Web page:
Jordan has also a problem with uninsured citizens adding to inequalities in access to health care. These Jordanians are between 15 and 45 years of age, low educated, and live in urban areas. They have less-than-average access to outpatient care and have more than average out-of-pocket expenditure. Jordan does, however, has also a ‘rescue’ possibility, in that the Jordanian Royal Court might by application allow that in-need patients get admission to public hospitals with full reimbursement.

There are wide-spread cooperation and coordination efforts with international organizations, such as the WHO, Health Action International, the United Nations and the World Bank. There is also a desire to ask more European agencies to assist Jordan to improve its health system as model in the region. International activities by these organizations resulted in describing the status quo of the health system in the Middle East. One result was there are unaffordable medicine prices which are a major barrier to access medicine, especially for the poor and sick. For example, a full course of antibiotics to cure common pneumonia may cost a month’s salary, and one year of HIV treatment would consume 30 years of income. One-third of the population of the world does not have reliable access to medicines. The price of medicine is a public health issue and should not be left to commercial considerations of suppliers and manufactures alone. Spending on medicines in low income countries is far lower per capita than in high income countries. Access to medicines, nevertheless, continues to be the biggest challenge. For example the mean percentage for total health expenditure on medicines in lower middle income countries such as Egypt, Jordan, and Morocco, is approximately 35%, which is very high compared to approximately 12% in the rest of the world.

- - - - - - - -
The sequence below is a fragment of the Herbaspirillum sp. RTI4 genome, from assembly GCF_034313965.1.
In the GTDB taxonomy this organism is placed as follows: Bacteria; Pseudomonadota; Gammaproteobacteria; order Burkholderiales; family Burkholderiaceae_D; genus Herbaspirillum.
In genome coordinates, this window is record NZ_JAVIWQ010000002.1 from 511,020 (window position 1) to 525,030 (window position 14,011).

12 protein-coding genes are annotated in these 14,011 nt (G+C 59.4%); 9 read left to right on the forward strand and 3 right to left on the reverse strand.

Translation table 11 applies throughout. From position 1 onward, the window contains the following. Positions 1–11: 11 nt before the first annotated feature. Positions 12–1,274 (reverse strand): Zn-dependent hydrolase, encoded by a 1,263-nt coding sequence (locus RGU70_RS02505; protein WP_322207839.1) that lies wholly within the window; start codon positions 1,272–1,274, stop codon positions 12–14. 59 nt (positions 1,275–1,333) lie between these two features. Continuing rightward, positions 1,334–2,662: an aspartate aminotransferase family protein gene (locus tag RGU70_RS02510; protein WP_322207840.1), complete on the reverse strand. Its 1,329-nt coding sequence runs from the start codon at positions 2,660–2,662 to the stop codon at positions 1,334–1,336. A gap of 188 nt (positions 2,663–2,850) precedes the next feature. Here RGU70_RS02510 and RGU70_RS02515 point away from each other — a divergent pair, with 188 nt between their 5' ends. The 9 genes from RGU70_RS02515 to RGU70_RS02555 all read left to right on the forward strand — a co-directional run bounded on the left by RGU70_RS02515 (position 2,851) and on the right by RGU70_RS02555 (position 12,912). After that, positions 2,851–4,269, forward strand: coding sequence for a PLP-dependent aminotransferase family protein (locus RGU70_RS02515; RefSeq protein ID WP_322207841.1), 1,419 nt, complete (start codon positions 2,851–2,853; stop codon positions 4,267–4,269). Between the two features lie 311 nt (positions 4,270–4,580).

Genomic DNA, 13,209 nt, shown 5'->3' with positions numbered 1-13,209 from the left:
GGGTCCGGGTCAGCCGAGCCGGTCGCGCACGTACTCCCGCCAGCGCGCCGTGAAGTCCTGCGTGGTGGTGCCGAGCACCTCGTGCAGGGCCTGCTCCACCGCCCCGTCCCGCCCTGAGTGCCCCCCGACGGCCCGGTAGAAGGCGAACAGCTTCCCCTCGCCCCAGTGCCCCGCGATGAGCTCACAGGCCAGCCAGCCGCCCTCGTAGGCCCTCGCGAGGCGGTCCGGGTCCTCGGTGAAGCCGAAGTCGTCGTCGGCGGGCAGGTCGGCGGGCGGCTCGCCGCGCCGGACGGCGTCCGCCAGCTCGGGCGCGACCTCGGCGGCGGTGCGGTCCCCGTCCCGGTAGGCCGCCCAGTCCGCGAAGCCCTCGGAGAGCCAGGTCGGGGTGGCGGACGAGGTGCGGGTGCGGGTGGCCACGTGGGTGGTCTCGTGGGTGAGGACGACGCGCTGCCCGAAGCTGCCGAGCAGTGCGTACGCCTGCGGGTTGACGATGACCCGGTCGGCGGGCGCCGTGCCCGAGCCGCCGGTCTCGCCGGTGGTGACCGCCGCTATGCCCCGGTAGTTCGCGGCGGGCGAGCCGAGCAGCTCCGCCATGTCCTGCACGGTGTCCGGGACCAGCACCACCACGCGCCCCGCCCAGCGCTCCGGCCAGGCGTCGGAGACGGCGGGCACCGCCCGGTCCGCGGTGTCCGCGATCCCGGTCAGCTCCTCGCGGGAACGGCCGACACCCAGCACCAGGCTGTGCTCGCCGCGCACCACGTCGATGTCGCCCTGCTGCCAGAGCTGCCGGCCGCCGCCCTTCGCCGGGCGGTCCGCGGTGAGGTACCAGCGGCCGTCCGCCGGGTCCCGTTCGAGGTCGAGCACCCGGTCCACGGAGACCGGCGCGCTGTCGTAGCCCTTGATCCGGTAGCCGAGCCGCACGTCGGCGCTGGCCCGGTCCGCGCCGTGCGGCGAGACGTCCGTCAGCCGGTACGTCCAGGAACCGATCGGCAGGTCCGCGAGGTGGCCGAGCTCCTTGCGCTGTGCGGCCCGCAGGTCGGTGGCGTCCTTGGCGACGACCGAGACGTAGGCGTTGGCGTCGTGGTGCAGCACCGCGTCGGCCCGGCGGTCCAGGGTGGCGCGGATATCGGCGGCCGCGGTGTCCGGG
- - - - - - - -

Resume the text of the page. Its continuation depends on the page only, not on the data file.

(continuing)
There are many suggestions that can be implemented: there needs to be good governance, which is a key factor to achieving equitable health care delivery. In the pharmaceutical sector, ensuring appropriate processes for the development, implementation, and monitoring of medicine policies with clear objectives to ensure equitable access to essential medicines. There needs to be transparency and accountability in medicine procurement and pricing, appropriate structure and effective functioning of national regulatory authorities; adequate and equitable financing, trained human resources, and reliable and an efficient information system.